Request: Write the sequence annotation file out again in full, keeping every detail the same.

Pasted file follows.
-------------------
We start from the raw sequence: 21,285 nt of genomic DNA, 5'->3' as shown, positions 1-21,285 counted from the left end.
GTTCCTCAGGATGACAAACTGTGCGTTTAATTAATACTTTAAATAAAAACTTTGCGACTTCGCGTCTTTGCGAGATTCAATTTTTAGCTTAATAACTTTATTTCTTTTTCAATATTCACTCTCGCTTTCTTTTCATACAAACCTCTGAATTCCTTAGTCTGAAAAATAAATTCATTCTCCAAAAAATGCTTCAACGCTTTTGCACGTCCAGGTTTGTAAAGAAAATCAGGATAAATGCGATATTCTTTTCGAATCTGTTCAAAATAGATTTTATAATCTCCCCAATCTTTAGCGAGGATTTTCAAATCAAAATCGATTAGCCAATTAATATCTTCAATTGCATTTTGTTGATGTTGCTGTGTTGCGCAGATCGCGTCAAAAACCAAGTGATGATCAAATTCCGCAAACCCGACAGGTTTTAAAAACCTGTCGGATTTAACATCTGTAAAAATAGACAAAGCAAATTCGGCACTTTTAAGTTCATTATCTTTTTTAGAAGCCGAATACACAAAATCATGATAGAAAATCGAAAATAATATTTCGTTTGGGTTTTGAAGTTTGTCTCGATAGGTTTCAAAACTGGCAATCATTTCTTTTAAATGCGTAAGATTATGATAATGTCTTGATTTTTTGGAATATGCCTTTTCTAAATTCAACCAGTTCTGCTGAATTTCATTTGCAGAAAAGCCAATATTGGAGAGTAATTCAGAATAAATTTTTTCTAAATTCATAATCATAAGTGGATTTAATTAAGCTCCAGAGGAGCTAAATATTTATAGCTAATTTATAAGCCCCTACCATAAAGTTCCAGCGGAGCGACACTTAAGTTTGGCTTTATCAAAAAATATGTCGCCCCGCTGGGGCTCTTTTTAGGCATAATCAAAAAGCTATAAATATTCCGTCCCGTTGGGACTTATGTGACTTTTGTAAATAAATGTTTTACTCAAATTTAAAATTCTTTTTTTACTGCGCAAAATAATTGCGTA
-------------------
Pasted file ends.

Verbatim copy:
We start from the raw sequence: 21,285 nt of genomic DNA, 5'->3' as shown, positions 1-21,285 counted from the left end.
GTTCCTCAGGATGACAAACTGTGCGTTTAATTAATACTTTAAATAAAAACTTTGCGACTTCGCGTCTTTGCGAGATTCAATTTTTAGCTTAATAACTTTATTTCTTTTTCAATATTCACTCTCGCTTTCTTTTCATACAAACCTCTGAATTCCTTAGTCTGAAAAATAAATTCATTCTCCAAAAAATGCTTCAACGCTTTTGCACGTCCAGGTTTGTAAAGAAAATCAGGATAAATGCGATATTCTTTTCGAATCTGTTCAAAATAGATTTTATAATCTCCCCAATCTTTAGCGAGGATTTTCAAATCAAAATCGATTAGCCAATTAATATCTTCAATTGCATTTTGTTGATGTTGCTGTGTTGCGCAGATCGCGTCAAAAACCAAGTGATGATCAAATTCCGCAAACCCGACAGGTTTTAAAAACCTGTCGGATTTAACATCTGTAAAAATAGACAAAGCAAATTCGGCACTTTTAAGTTCATTATCTTTTTTAGAAGCCGAATACACAAAATCATGATAGAAAATCGAAAATAATATTTCGTTTGGGTTTTGAAGTTTGTCTCGATAGGTTTCAAAACTGGCAATCATTTCTTTTAAATGCGTAAGATTATGATAATGTCTTGATTTTTTGGAATATGCCTTTTCTAAATTCAACCAGTTCTGCTGAATTTCATTTGCAGAAAAGCCAATATTGGAGAGTAATTCAGAATAAATTTTTTCTAAATTCATAATCATAAGTGGATTTAATTAAGCTCCAGAGGAGCTAAATATTTATAGCTAATTTATAAGCCCCTACCATAAAGTTCCAGCGGAGCGACACTTAAGTTTGGCTTTATCAAAAAATATGTCGCCCCGCTGGGGCTCTTTTTAGGCATAATCAAAAAGCTATAAATATTCCGTCCCGTTGGGACTTATGTGACTTTTGTAAATAAATGTTTTACTCAAATTTAAAATTCTTTTTTTACTGCGCAAAATAATTGCGTA